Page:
The fragrance industry is known for cultivating a sense of mystery, with its high price points and ultra-whimsical (and sometimes baffling) advertisements.
But among newer fragrance brands, this method is starting to change. Instead of choosing a scent based on its cult status of the celebrity representing it, these new perfume houses are betting that younger consumers will be much more interested in scents that are more affordable and allow their wearers to express themselves in different ways.
Part of the reason for this shift, says Femi Oloruntoba the founder of new Canadian perfume brand Foope, is that younger perfume shoppers just aren’t interested in the opacity that comes with exclusivity — instead, they want perfume brands to share what’s in their ingredients, so they can be the judge as to how good the products are.
Foope launched online in August, and Oloruntoba says the brand chose the direct-to-consumer model after weeks spent observing shopping behaviors in department stores, and realizing that few Gen Zers approached the perfume counters specifically. Oloruntoba says that, two months in, the brand’s biggest traffic generators are TikTok and Instagram.
“Their needs are quite different,” when it comes to fragrance shopping, he says. “They are knowledgeable about what fragrances are and what they contain, and they really want a product that aligns to their values around the environment and transparency around ingredients.”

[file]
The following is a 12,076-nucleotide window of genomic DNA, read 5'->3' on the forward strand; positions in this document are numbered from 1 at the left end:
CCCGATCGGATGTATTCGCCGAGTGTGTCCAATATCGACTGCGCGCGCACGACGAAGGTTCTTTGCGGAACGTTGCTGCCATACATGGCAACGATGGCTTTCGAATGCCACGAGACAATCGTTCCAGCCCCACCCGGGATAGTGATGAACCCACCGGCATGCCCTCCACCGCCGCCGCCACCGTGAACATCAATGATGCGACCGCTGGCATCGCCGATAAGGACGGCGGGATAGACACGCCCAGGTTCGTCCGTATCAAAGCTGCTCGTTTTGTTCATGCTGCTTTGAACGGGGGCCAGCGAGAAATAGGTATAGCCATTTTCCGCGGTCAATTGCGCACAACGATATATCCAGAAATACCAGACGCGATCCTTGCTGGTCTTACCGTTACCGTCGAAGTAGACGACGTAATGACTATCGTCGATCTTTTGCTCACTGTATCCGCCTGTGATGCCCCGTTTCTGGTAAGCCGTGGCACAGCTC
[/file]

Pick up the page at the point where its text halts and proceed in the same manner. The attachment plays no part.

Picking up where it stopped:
Foope describes its perfumes as “clean” and “vegan,” and Oloruntoba says where there are sustainability concerns around natural ingredients the brand will opt for synthetic alternatives or use technologies like EcoBoost — a concentration technology developed by scent house CPL Aromas that allows smaller quantities of ingredients to be used with the same scent payoff.
New perfume shoppers seek unique scents
But perhaps more than anything, today’s perfume shoppers want more freedom when it comes to choosing their signature scent.
Brands are responding to this change by removing the gender labels from their fragrances and instead marketing their products as scents that can be worn by anyone.
According to First & First Consulting, searches for “unisex perfume brands” and “gender-fluid perfume” are up 5.6x and 2.3x in the 12 months to June 2022, respectively. In July, The Phluid Project, in collaboration with Scent Beauty, launched a line of 100% gender-free fragrances. Other new fragrance brands that explicitly market themselves as being for any gender include 19-69, Altra Profuture and Colekt.
Removing these expectations opens up a world of fragrance notes to consumers — who will no longer be directed to floral or woody scents depending on their gender. As such, perfume brands are taking new approaches to formulation.
Oloruntoba says that Foope only sells its perfumes in 30ml bottles, allowing customers to use up and then swap out their scents more often. The brand also includes ingredients at higher concentrations, which means their scents last longer. Its core range of three scents can be purchased as a bundle, and Oloruntoba says they can be layered to create personalized scent combos.
DedCool is a genderless fragrance brand that sells laundry detergents and air fresheners alongside perfumes. It lets customers bundle samples together for $30 in order to figure out which combinations they prefer.
Even Victoria’s Secret sees this new perfume shopper as an opportunity to continue rehabilitating its brand among Gen Z consumers: in July, it launched its first perfume in five years, Bare Eau de Parfum. The brand has worked with Symrise to create a perfume with scent notes that respond to the wearer’s own body chemistry.